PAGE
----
And in any case, it doesn't help homeopaths: In 2003 Professor Edzard Ernst conducted a systematic review, finding every homeopathy trial that reported side-effects. There was no significant difference in the rates of side-effects between patients given placebo and those given homeopathic remedies.
The world of the homeopath is reductionist, one-dimensional, and built on the power of the pill: it cannot accommodate the fascinating reality of connections between mind and body which have been elucidated by science.
The next time you find yourself trapped at dinner next to some bore who's decided in middle age that they have secret mystical healing powers, while they earnestly explain how their crass efforts at selling sugar pills represent a meaningful political stand against the crimes of big pharma, just think: some lucky person, somewhere in the world, is sat next to a nocebo researcher.
How can there be any such thing as “complementary medicine” or “alternative medicine”? If it works, then it is just medicine. And it does work, doesn’t it?
The current popularity of these things is, like so much else, the result of our culture’s having moved away from the uniquely Christian rejection of humanity’s otherwise universal concepts of eternalism (that the universe has always existed and always will), animism (that the universe is a living thing, an animal), pantheism (that the universe is itself the ultimate reality, God), cyclicism (that everything which happens has already happened in exactly the same form, and will happen again in exactly the same form, an infinite number of times) and astrology (that events on earth are controlled by the movements of celestial bodies).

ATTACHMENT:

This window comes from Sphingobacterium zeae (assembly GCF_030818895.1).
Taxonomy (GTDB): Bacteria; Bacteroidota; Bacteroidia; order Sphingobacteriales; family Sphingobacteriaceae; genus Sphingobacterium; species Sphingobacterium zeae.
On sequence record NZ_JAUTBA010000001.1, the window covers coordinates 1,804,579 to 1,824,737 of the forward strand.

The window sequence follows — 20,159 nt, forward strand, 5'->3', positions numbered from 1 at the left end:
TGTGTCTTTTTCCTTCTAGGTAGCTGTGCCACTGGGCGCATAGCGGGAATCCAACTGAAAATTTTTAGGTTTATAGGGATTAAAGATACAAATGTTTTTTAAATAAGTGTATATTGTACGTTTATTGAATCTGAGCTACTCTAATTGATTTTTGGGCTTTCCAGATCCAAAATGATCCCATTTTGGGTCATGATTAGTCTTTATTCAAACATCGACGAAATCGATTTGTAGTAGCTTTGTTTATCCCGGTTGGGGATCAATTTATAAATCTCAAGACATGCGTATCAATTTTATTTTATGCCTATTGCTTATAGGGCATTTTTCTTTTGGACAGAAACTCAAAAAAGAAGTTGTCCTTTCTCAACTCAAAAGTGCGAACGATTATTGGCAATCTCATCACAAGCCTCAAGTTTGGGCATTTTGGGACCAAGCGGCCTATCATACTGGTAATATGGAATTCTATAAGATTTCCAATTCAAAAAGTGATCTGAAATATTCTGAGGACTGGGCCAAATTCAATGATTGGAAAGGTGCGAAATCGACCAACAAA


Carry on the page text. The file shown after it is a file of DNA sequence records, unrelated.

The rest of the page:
Science cannot prove that these closely interrelated things are not the case; it simply has to presuppose their falseness, first established in thirteenth-century Paris when their Aristotelian expression was condemned at the Sorbonne specifically by ecclesial authority, and specifically by reference to the Biblical Revelation.
This is why science as we now understand the term never originated anywhere other than in Mediaeval Europe. And it is why science did not last, or flower as it might have done, in the Islamic world: whereas Christianity sees the rationally investigable order in the universe as reflecting and expressing the rationality of the Creator, the Qur’an repeatedly depicts the will of Allah as capricious.
By turning away from ecclesial authority’s articulation and protection of the Biblical Revelation, and by turning away from the Biblical Revelation itself, the civilisation that these things called into being has turned away from science and towards eternalism, animism, pantheism, cyclicism and astrology, to the extent that a few years ago a Doctorate of Science was awarded to François Mitterand’s astrologer by, of all institutions, the Sorbonne.
And eternalism, animism, pantheism, cyclicism and astrology, inseparable from each other, underlie, among so very much else, each and every form of “alternative medicine” or “complementary medicine”, contradictions in terms that these are.